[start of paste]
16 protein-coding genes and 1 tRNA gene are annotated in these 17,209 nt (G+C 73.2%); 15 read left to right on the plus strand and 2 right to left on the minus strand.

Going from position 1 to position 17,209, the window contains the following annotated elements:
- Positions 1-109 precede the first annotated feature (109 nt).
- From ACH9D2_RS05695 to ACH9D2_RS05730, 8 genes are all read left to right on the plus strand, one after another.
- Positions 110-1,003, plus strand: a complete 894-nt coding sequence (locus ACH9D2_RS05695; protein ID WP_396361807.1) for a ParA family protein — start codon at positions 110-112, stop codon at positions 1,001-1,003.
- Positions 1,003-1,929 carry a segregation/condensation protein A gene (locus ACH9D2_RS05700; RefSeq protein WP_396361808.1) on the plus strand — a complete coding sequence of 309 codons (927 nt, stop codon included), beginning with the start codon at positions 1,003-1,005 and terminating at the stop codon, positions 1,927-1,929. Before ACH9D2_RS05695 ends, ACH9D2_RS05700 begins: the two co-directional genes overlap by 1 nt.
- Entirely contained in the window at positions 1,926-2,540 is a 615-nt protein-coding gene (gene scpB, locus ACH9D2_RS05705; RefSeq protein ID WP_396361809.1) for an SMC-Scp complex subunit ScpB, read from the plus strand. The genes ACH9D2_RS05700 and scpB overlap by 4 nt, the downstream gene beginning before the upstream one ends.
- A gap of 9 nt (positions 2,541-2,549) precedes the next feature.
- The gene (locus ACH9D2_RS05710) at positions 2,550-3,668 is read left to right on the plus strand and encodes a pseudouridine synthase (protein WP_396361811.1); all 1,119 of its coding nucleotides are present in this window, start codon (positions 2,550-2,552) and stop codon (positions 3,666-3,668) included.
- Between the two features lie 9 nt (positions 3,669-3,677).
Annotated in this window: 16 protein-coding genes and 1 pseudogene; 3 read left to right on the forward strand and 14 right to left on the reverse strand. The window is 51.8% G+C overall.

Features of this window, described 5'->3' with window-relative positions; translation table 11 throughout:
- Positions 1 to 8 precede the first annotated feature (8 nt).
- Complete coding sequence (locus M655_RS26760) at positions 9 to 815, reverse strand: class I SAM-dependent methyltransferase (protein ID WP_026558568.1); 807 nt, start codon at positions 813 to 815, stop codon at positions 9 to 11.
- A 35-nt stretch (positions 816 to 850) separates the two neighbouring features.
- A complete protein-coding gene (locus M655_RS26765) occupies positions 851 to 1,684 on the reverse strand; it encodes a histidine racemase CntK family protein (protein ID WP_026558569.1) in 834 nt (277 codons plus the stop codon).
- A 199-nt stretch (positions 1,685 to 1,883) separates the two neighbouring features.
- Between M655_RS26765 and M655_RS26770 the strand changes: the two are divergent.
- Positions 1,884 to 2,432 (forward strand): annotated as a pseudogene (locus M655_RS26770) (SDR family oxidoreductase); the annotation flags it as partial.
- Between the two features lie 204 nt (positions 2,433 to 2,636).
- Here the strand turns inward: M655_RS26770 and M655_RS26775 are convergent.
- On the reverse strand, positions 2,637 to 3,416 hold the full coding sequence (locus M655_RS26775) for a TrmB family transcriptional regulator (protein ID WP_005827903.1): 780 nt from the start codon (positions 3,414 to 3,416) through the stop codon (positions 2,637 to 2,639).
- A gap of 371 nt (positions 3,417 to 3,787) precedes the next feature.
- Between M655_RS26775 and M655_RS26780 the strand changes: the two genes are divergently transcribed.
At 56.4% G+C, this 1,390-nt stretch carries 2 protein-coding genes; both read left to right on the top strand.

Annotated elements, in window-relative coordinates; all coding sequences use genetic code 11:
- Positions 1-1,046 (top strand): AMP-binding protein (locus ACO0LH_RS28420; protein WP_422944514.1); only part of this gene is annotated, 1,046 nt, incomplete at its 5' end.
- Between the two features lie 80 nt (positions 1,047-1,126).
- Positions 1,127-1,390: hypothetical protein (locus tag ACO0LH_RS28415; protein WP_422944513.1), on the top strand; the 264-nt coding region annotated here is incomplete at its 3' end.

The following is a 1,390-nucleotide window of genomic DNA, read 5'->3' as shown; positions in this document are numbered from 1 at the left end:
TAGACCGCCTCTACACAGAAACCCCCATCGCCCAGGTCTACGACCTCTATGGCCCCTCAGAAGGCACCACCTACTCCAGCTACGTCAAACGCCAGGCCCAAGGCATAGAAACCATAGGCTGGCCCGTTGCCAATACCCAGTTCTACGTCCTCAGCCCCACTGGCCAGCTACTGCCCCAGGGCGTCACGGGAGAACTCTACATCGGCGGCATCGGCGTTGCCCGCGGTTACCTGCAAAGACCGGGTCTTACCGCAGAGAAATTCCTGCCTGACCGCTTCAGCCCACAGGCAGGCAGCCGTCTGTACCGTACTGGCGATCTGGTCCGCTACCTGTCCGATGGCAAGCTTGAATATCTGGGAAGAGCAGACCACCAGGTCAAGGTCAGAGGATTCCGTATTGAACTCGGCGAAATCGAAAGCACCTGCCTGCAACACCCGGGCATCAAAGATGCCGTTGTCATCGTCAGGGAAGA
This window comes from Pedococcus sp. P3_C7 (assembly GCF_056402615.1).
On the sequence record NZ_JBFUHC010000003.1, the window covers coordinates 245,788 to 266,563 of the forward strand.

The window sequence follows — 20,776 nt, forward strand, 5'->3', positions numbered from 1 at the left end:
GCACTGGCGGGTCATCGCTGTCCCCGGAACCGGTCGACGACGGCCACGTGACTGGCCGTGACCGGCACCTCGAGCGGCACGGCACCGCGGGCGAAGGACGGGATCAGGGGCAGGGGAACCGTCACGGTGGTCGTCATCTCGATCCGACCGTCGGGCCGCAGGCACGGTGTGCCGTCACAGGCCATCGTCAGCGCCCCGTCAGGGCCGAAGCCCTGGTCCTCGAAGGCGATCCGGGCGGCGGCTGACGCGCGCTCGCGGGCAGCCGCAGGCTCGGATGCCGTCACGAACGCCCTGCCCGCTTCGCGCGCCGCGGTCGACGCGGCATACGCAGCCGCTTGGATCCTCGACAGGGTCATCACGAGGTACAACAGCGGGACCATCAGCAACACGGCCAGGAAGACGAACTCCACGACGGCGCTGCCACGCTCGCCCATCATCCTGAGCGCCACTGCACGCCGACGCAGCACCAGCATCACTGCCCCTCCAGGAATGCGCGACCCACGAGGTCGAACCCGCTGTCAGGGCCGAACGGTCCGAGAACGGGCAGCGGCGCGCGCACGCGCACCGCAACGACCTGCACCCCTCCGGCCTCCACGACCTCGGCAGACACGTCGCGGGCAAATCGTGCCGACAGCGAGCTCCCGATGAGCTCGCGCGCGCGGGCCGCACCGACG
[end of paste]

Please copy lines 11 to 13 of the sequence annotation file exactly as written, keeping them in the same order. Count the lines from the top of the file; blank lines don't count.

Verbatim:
Annotated in this window: 16 protein-coding genes and 1 pseudogene; 3 read left to right on the forward strand and 14 right to left on the reverse strand. The window is 51.8% G+C overall.

Features of this window, described 5'->3' with window-relative positions; translation table 11 throughout:
- Positions 1 to 8 precede the first annotated feature (8 nt).